Jamaica was Awesome

by afrobaby

I would like to dispel some of the fears people have about Jamaica: It was awesome, beautiful, and I had a blast.

Kingston is NOT geared to tourists. There are no bus routes posted, half the street signs are missing, some of the roads are missing from the maps, and there is not always a taxi where you need it. Do NOT rent a car unless you're comfortable driving on the left and have had training as a stock car racer. However, there are also not people hustling you every second like other places I went, where everyone wants to be your "friend" and engage you in conversation so they can slowly suck you dry. In Jamaica, it is much more straight-forward and less slimy. And they understand what "no" means too. Be prepared for a lot of hissing & cat calls if you are a girl, especially a browning or white.

Took a cab from the airport to where I stayed at Valerie Dean's and it was lovely. About a 25 minute walk to New Kingston, 45 to downtown Kingston? Not bad, but it's bloody hot. So it might take three times as long if you stop at every cart for a drink on the way. Met some nice people there that I hung out with who accompanied me to a club & beach party at night. Walked around during the day. Stopped & chatted w/ venders and anyone I met during my walks. If I left my bag open by accident, some kind local would always point it out to me and I would correct the error. Took a public bus to destinations unknown and returned, just for the fun of it. Often ended up lost due to lack of signs and bad directions. Went to the weekend market w/ all the locals and searched for CD's in the shops.

Went to Morgan's Harbor on advice of my travel agent, but it was a little boring, and the only place I got stiffed on beer prices, because the assumption was I am a rich Japanese tourist (I'm not)...I let it slide, because everything else was so cheap it wasn't worth fighting about. The great thing about Kingston was the lack of tourists and lack of tourist places - Morgan's Harbor was about it, so I consider getting stiffed an anomaly. The bad thing about Kingston is I didn't research where the tourists DO go, so if I were to stay a long time, I would need to find such a place at least once - just to get away from my vacation.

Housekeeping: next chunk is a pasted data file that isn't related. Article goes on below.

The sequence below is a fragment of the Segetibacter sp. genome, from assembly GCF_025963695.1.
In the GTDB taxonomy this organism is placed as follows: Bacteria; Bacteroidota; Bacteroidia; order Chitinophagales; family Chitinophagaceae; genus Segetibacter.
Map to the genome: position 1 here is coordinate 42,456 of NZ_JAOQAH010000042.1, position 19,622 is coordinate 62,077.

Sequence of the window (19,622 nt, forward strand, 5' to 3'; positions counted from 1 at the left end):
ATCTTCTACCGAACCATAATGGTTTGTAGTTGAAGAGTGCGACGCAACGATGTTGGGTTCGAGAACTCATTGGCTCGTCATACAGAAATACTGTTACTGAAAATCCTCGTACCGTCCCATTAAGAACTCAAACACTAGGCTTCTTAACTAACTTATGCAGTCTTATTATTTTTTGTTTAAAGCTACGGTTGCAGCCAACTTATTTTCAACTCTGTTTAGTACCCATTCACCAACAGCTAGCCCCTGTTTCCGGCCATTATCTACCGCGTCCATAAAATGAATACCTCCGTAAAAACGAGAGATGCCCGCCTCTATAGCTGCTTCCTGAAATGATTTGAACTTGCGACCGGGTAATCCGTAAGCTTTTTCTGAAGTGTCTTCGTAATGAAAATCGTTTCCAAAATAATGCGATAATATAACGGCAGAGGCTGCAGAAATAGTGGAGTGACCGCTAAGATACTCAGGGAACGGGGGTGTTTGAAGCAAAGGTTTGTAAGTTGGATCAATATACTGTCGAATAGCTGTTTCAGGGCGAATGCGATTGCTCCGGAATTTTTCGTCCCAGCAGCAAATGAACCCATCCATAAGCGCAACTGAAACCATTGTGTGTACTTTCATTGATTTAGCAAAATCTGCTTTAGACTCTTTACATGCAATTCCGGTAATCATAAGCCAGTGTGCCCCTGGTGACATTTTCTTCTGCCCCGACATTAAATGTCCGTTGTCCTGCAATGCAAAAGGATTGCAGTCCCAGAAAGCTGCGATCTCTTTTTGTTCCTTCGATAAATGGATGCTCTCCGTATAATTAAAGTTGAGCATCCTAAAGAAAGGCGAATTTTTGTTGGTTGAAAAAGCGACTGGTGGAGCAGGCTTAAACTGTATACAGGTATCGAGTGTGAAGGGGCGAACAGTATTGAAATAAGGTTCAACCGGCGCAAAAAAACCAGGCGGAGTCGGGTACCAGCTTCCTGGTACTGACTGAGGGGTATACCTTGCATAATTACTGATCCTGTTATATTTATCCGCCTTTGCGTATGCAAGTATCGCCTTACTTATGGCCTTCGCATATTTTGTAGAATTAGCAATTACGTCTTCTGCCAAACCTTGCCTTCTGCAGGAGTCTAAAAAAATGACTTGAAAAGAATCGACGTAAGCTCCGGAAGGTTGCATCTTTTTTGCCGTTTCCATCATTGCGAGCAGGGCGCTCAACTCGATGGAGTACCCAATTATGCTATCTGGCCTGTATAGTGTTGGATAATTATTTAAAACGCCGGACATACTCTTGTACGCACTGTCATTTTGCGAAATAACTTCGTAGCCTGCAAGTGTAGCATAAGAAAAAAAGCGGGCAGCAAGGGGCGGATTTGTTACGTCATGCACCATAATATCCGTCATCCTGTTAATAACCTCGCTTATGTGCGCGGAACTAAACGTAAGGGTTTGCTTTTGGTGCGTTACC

Taxi bartering was simple - ask a price, say it's too much, walk away and ask another driver. Any vehicle is like paying for a roller-coaster ride and always an adventure. I don't know how the heck one maneuvers the bus system, especially at the bus park by the market. There must be a central listing of routes somewhere, but I never found it. I put a lot of tread on my shoes. I DID notice ONE visitor info center on the day I was leaving. Oh well, next time.

The streets are gritty and hard in Kingston, and it's true that there is probably a lot of crime. But if your money is properly locked down, odds are no one is going to take anything from you. If you leave your bag wide open, then you're asking for it. Transportation was very expensive. Everything else was extremely affordable. The dancehall clubs in New Kingston were just like in NYC. Very secure and clean. Great soundtrack.

Portland area at Zion Country was gorgeous, lush, and very relaxing. I had Free-I pick me up, and thank God, as the bus ride would have been brutal and it might have taken a dozen illegal taxis. It was lovely and relaxing there, and I'd wish I'd stayed another week. The couple staying next to me loved it so much they changed their last week's plans in Jamaica around so they could stay longer. The photos I have from the country bring a smile to my face. It was nice to watch the community people passing by, and I only had time for one rasta-guided tour to Reach Falls, but it was awesome. Can't say enough great things about Zion Country.

Free-I hangs out w/ you and gives you all the local flavor you could want, as well as hooking you up with parties, nature tours, and it was nice to just hang out at the corner bar too and watch the community pass by.

To answer some questions, I am an asian female w/ an afro, and was traveling solo. I had a very secure and stylish little bag that was difficult (even for me) to open which strung across my shoulder that has steel cable in the handle. I tried hard to not look like a frumpy tourist in tech fabrics and hiking gear and dressed in what I assumed girls in Jamaica would wear. (I was right on about the clothing, but mine were either not chintzy enough OR not expensive enough) That and some rock star sunglasses and I walked the streets like I owned the place. I truly believe being confident makes all the difference in the world. Also, unfortunately, light skin is given preference over dark skin, and asians are exotic, so I really was given the red carpet treatment being all of the above.

The situation in Jamaica is grim, and the culture is messed up, but the people are warm and friendly, and I always felt safe in the daytime and was lucky to run into people I could hang out with in the evening.